Two Reports Explore Cost for U.S. Patients and the U.S. Health Care System of Big Pharma’s Out-of-Control Prices on GLP-1s

Two new analyses released Wednesday highlight how the egregious prices set by Big Pharma on GLP-1 weight loss drugs are unsustainable for U.S. patients and the U.S. health care system.

The first analysis in the American Journal of Health-System Pharmacy reveals that overall spending on GLP-1 products in 2023 reached $63 billion. According to coverage of the article in STAT News, “GLP-1 treatments were a main driver of the increase in overall drug spending by health entities,” which grew 13.6 percent in the year, reaching $722.5 billion total.

Several GLP-1 weight loss products contributed to this surge in spending, including semaglutide, marketed as Ozempic and Wegovy, which was the best-selling medication in the U.S. in 2023. Expenditures on the product reached $38.6 billion total. Meanwhile, spending on tirzepatide, another GLP-1 product, marketed as Mounjaro and Zepbound, reached $13.2 billion in 2023, almost a 400 percent increase from 2022.

A separate analysis released Wednesday by the Kaiser Family Foundation (KFF) found coverage of just one GLP-1, Wegovy, could cost the Medicare Part D program $2.8 billion in a single year. The analysis examines the potential impact of a recent decision from the U.S. Food and Drug Administration (FDA) to approve Wegovy as a treatment for patients with heart problems who are obese or overweight, which could open the door to Part D coverage for some beneficiaries.

According to KFF’s analysis, just over a quarter of Part D enrollees who are obese, or overweight qualify for Wegovy under the FDA’s recent approval of the drug, or around 3.6 million patients. If Wegovy is covered for just 10 percent of these patients, or an estimated 360,000 people, it, “would amount to additional net Medicare Part D spending of $2.8 billion for one year for this one drug alone.”

KFF’s analysis also highlights how the high list price of the drug could be a barrier to access for Part D enrollees, even those who are eligible to have the drug covered at least in part by the Part D program.According to the analysis, eligible patients could still “face monthly costs of $325 to $430,” given Wegovy’s list price of $1,300 per month.

Both analyses build on other recent research, including from the Congressional Budget Office (CBO), which found that Big Pharma’s egregious pricing of these GLP-1 weight loss products is unsustainable for patients, taxpayers, and the U.S. health care system.

In March, CBO predicted that covering GLP-1 weight loss drugs “at their current prices, would cost the federal government more than it would save from reducing other health care spending.”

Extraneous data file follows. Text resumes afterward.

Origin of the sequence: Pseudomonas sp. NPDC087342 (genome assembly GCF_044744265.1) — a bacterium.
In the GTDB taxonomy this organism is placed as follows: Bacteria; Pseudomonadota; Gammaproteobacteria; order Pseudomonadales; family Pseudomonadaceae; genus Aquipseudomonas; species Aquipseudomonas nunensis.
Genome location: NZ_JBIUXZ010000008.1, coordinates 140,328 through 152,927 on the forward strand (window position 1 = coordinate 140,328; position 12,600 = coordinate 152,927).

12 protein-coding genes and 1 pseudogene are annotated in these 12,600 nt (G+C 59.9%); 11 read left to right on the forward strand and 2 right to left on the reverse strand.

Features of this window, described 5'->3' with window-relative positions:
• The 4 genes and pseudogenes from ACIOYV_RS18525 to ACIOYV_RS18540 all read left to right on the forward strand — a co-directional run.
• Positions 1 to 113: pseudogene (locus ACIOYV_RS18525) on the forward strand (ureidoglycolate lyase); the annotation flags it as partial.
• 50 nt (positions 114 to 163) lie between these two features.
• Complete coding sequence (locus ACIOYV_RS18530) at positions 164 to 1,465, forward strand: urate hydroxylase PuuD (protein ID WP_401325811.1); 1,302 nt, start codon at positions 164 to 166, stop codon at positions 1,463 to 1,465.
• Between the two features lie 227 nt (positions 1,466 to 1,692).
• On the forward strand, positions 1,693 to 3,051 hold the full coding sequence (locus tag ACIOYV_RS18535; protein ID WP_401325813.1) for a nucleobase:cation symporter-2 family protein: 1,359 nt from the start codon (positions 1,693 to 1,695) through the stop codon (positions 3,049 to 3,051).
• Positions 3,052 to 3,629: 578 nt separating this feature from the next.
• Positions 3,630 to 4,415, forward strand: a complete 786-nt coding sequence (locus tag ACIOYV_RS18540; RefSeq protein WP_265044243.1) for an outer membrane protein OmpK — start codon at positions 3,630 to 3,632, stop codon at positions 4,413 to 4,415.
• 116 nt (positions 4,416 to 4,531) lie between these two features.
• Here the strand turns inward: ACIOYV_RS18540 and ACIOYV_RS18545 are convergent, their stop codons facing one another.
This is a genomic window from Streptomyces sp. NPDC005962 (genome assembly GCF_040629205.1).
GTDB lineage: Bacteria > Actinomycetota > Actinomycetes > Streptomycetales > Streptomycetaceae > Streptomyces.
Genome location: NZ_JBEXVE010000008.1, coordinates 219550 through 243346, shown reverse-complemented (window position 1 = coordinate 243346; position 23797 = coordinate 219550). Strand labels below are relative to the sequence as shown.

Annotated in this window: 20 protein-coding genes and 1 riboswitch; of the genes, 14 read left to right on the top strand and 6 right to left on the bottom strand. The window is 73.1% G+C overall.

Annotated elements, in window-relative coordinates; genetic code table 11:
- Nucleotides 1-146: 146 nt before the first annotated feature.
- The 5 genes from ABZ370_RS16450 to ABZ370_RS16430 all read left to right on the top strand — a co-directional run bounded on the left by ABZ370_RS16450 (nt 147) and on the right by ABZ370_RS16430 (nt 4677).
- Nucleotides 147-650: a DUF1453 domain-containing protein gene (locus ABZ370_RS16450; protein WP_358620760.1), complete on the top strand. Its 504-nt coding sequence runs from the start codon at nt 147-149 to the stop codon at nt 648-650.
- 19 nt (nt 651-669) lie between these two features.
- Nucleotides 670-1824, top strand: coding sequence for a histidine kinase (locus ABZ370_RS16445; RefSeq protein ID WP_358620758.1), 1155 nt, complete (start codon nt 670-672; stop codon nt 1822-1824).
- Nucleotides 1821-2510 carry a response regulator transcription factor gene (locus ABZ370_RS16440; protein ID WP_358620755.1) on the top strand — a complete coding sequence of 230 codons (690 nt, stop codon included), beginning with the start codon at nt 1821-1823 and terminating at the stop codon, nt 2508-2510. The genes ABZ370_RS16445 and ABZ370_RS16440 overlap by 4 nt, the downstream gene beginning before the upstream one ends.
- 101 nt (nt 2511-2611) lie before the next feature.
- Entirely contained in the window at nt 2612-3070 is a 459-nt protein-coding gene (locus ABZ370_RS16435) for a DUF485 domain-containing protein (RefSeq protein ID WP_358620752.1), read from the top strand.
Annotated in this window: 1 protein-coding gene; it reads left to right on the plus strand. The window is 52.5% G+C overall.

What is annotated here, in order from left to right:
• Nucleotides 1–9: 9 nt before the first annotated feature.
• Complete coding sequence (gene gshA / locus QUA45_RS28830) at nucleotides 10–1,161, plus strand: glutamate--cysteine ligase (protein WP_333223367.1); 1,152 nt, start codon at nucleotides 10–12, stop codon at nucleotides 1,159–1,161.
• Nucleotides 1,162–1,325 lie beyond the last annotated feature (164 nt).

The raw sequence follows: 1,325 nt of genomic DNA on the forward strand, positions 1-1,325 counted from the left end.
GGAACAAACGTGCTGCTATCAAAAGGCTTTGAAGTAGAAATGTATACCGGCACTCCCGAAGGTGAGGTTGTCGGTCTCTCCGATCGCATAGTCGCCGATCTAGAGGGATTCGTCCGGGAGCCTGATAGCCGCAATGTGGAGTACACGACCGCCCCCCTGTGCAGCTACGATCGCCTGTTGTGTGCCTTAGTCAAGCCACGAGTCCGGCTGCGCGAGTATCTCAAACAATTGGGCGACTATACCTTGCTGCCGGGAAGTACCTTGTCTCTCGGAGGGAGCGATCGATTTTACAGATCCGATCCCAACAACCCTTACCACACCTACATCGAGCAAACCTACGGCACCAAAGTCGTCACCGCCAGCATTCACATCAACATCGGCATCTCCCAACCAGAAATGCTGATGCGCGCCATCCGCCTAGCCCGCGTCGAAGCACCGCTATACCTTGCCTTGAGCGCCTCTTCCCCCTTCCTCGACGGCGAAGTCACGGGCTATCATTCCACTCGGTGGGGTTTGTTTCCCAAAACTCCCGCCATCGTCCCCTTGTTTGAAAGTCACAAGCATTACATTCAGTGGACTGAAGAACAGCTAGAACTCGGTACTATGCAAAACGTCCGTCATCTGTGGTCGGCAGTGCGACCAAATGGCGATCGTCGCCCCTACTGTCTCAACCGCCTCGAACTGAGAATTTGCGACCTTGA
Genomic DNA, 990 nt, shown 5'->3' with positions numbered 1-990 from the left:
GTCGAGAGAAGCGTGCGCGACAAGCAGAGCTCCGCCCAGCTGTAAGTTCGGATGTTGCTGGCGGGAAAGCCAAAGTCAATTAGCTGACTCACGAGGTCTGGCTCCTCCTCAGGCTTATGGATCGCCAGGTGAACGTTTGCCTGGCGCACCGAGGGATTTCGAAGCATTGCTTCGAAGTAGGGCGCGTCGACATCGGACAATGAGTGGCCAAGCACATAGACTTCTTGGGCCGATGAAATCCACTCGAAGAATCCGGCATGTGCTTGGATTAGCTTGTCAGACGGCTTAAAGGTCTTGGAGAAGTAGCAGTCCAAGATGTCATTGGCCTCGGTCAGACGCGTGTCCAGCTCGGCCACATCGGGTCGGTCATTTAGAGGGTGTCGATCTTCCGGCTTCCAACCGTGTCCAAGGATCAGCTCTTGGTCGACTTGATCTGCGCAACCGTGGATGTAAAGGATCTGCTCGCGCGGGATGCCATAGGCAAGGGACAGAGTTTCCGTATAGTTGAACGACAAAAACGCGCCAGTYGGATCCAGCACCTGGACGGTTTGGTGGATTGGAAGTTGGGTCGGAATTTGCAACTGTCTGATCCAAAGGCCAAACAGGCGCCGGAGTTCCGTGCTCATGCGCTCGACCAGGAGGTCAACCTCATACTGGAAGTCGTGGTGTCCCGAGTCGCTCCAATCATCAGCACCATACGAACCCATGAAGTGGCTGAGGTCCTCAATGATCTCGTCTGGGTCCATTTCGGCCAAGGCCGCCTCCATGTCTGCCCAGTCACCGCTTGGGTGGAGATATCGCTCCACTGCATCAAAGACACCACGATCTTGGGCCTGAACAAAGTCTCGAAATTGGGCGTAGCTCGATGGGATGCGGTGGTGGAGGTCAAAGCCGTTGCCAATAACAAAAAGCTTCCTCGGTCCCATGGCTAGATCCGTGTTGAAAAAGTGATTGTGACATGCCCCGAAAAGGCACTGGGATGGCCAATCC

During a December 2023 hearing in the U.S. Senate Committee on Health, Education, Labor & Pensions (HELP), expert witness Kasia Lipska, M.D., M.H.S, Associate Professor of Medicine at the Yale School of Medicine explained how Big Pharma’s egregious pricing practices on this new category of drugs present staggering potential costs.

“The price tags for these new medications are simply outrageous,” Dr. Lipska said. “Ozempic, the brand name for Semaglutide approved for type 2 diabetes and marketed by Novo Nordisk, has a U.S. list price of over $900 per month. Wegovy, the brand name for the same drug approved for obesity, is $1,300 per month…”

“…If Medicare were to fully cover Wegovy for all of its beneficiaries with obesity for one year, we as American taxpayers would end up with a $268 billion invoice,” Dr. Lipska continued. “To give you some perspective, that’s 70 percent of all the money that was spent on prescription drugs in the U.S. in 2021. And could we stop at one year? Probably not. What we know about Semaglutide and the related medications is that they work while people take them. However, as soon as they stop, their weight comes back, so patients are looking at a potentially lifelong treatment, and we could be facing the most expensive subscription service in the history of medicine.”

Dr. Lipska also highlighted how Big Pharma has targeted the U.S. for egregious prices compared to prices for the same drugs in other countries. “Ozempic has been priced at roughly $100 per month in Sweden and just $80 in Australia and France,” Dr. Lipska said. “That’s 10 percent of what we’re being asked to pay.”

Big Pharma’s pricing of these GLP-1 products is unsustainable. Policymakers should hold Big Pharma accountable for their price-gouging.


Read more about Big Pharma’s egregious pricing practices on GLP-1 weight loss drugs HERE and HERE.

Read more on Big Pharma’s anti-competitive tactics around GLP-1 weight loss drugs HERE.

Read more on bipartisan, market-based solutions to hold Big Pharma accountable HERE.

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